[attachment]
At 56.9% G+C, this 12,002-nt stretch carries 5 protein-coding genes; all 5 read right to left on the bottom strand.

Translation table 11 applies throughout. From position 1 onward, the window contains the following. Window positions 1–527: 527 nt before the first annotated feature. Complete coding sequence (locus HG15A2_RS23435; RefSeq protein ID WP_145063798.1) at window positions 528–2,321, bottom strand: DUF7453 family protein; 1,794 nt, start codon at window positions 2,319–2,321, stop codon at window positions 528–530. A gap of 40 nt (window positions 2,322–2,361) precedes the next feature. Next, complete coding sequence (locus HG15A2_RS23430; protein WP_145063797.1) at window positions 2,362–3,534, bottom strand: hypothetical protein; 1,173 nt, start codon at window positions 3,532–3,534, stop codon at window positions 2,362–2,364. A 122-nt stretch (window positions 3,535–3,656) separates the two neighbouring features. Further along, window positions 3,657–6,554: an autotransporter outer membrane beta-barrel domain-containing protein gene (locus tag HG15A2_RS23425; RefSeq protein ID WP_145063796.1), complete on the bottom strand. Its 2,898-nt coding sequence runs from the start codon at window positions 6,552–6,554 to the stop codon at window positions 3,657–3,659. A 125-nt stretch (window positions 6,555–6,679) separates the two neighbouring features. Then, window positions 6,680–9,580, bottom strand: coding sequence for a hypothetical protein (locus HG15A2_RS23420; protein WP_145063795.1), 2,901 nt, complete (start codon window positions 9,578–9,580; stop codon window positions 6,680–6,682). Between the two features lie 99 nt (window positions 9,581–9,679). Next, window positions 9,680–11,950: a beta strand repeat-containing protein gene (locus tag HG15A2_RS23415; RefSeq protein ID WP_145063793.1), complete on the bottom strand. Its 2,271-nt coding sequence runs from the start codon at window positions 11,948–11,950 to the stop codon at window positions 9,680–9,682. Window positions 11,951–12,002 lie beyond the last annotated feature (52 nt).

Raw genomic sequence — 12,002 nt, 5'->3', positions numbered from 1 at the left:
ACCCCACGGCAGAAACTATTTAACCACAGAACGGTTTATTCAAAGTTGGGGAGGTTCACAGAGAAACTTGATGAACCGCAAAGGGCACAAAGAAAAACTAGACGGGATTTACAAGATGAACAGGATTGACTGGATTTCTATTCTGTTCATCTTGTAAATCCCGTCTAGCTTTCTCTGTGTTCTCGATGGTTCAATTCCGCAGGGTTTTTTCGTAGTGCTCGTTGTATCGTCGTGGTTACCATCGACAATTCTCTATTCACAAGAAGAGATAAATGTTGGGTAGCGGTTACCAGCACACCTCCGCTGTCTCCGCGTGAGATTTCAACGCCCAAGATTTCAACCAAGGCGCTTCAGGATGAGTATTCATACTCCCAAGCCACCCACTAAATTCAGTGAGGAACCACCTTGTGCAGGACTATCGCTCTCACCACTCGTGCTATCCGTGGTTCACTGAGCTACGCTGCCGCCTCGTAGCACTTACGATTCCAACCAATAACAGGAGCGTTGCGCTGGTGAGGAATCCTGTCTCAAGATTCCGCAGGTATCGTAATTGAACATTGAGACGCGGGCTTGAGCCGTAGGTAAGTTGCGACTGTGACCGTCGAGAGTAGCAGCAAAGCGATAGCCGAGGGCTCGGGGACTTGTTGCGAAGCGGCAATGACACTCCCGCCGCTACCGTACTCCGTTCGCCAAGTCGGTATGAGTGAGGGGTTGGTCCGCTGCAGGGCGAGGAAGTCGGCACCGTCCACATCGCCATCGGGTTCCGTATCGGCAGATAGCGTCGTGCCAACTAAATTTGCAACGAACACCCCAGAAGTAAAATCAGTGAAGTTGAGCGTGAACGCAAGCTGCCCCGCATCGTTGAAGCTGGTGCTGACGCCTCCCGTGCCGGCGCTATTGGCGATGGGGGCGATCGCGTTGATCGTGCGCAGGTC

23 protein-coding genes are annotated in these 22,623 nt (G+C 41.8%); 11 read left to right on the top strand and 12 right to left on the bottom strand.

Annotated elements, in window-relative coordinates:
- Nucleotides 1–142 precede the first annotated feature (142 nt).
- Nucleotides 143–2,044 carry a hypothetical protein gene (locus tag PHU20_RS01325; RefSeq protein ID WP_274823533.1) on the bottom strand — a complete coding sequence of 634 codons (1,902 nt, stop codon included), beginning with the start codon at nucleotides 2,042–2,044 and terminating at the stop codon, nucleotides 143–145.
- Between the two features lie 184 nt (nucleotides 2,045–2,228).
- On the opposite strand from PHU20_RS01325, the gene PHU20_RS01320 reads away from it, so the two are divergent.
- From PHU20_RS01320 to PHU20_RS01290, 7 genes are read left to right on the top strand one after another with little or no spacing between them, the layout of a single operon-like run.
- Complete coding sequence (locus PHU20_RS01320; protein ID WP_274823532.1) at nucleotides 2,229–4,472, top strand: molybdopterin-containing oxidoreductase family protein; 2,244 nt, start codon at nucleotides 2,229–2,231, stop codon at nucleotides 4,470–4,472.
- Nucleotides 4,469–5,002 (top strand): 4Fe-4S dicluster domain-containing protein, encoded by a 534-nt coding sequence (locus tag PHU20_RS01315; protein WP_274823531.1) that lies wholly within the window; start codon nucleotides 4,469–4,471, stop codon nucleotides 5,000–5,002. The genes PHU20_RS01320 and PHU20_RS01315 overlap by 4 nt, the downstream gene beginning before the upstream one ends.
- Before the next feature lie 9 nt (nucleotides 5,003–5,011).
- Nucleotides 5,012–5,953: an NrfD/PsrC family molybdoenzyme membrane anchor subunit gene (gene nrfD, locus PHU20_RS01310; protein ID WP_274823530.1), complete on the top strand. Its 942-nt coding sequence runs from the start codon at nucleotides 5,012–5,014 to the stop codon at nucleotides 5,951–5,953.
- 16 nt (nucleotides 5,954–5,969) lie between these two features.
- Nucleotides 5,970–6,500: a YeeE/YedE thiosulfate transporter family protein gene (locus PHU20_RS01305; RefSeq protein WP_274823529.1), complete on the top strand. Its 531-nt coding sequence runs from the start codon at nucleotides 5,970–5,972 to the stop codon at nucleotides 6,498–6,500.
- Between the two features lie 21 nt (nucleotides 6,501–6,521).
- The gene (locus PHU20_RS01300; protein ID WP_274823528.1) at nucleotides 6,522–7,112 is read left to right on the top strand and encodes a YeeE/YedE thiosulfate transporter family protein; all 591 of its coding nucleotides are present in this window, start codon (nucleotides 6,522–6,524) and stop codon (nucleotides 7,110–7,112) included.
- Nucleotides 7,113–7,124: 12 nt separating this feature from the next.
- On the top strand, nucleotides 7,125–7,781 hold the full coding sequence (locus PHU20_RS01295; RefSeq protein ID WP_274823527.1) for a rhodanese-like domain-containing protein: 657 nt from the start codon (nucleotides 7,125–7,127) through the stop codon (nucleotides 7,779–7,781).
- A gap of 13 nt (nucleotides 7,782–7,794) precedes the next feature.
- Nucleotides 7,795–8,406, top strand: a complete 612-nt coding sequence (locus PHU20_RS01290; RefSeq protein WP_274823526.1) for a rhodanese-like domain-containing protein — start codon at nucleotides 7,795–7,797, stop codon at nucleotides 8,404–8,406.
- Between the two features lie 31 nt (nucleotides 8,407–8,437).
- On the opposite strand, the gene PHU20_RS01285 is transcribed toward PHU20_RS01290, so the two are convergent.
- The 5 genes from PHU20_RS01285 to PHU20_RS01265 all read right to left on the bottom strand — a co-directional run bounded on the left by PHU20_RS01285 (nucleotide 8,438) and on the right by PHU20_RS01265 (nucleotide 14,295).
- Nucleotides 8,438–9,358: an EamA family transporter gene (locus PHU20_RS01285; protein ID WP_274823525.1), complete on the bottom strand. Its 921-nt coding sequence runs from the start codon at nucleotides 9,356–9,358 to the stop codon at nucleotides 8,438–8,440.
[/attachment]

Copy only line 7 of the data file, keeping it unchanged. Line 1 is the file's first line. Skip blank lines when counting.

- Nucleotides 1–142 precede the first annotated feature (142 nt).